The glory of the Lord has shone around us, and through our doubts and fears there is a voice: “Fear not, for behold, there are glad tidings of great joy. Unto you is born a savior!”

Sunday, December 4, 2022

Second Sunday of Advent - Shall we look for another?

John the Baptist was Jesus' cousin and a prophet who pointed the way to the Messiah. He baptized Jesus and told two of his own disciples to leave him and follow Jesus instead. John spoke loudly and often against the corruption of the ruling classes of Judea, especially King Herod Antipas. John denounced Herod vigorously when Herod married a woman who had divorced his brother. So, Herod had John arrested and thrown into the dungeon of his fortress. 

The Gospel of Matthew, chapter 11, records,    

2 When John heard in prison what the Messiah was doing, he sent word by his disciples 3 and said to him, “Are you the one who is to come, or are we to wait for another?” 

John must have known he would not leave Herod’s fortress alive. With that fate before him, John began to doubt whether Jesus really was the one whom he had prophesied. John had expected the Messiah come in awesome power, but he also expected to live to see it. So John sent a couple of his own followers to ask Jesus whether he really was the one whom John expected. Was Jesus really the Messiah?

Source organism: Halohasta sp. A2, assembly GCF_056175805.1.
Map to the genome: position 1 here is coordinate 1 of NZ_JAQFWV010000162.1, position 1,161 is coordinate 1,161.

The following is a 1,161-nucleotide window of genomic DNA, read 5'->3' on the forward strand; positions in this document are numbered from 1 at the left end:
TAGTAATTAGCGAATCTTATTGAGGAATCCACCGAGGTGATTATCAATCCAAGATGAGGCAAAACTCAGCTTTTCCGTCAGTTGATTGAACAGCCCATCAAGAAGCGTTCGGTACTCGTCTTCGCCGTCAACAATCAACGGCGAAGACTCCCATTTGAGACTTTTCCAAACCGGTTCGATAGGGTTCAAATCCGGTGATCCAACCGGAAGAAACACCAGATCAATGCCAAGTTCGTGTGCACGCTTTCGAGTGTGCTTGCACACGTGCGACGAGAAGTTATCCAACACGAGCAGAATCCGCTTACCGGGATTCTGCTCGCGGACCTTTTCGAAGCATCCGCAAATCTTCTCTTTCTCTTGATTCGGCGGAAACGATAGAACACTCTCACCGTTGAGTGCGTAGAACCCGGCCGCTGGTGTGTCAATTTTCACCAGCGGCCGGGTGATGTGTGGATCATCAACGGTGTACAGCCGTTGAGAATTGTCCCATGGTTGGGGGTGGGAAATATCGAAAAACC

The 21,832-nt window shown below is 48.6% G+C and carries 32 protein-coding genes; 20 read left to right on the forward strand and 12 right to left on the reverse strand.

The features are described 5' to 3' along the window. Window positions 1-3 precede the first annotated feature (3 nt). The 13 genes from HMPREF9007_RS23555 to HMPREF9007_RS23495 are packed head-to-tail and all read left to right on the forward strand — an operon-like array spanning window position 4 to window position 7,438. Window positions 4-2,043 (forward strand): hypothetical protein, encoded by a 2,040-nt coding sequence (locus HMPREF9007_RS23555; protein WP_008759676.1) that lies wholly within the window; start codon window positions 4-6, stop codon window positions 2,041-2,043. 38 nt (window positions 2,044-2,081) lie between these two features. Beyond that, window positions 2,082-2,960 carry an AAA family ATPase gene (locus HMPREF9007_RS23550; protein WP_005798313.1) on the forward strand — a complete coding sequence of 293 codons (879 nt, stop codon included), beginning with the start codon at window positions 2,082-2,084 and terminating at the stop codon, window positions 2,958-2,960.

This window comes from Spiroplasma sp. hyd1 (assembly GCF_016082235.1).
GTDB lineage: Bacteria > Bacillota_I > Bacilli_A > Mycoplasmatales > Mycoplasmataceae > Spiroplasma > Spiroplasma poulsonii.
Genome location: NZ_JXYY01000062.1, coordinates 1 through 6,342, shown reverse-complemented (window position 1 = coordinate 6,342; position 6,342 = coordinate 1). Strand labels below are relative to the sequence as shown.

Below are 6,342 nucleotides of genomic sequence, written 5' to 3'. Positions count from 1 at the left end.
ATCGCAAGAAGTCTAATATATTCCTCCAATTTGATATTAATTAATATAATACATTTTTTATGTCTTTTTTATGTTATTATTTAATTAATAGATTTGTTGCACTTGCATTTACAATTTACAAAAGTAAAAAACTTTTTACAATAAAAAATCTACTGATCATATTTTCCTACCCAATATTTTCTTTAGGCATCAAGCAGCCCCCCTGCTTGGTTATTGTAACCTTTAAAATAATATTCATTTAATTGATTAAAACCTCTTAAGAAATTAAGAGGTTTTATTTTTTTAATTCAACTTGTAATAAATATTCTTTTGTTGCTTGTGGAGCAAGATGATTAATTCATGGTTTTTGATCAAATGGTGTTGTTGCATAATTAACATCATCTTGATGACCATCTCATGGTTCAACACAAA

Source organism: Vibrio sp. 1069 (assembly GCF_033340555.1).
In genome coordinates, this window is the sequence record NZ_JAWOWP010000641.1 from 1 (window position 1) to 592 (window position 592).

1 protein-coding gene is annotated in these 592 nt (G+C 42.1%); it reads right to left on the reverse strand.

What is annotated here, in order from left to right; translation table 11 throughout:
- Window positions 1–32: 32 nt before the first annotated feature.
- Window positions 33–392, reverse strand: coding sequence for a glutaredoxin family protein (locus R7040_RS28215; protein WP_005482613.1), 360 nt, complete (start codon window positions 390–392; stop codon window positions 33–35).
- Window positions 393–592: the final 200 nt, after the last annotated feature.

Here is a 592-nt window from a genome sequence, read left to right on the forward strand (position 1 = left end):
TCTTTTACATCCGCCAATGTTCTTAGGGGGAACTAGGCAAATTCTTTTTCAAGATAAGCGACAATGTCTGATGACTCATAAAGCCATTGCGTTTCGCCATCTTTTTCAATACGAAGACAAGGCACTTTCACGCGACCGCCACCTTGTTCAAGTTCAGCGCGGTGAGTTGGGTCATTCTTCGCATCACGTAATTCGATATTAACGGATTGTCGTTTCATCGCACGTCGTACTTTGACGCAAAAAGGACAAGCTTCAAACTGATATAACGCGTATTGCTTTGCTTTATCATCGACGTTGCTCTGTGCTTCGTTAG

John the Baptist had prophesied the Messiah, saying he was near at hand. He described the Messiah in fearful terms. The Messiah, said John, would have a winnowing fork in his hands and would burn the wicked with fire. It's not clear from the Gospel whether John thought he was talking specifically about Jesus at the time, but by the time Jesus came to John to be baptized, John had concluded that Jesus was the one. 

But Jesus didn't do what John thought the Messiah should do. Like almost everyone else in Judea, John thought that the Messiah would be a political activist who would restore the throne of the Jewish kingdom to its rightful occupant, a descendant of David, and who would finally lead the land to be free of its Roman occupiers. Jesus didn’t do that, did not even try to do that. And so John came to wonder whether Jesus was the Messiah after all.

For a moment we shall leave the story suspended there, suspended just as John’s certainty was suspended, awaiting resolution, awaiting an answer from Jesus. Was Jesus the one who was to come, or was the Savior someone else? That’s not only John’s question. It is also ours, too, and in this postmodern, post-Christian world it is more urgent than ever.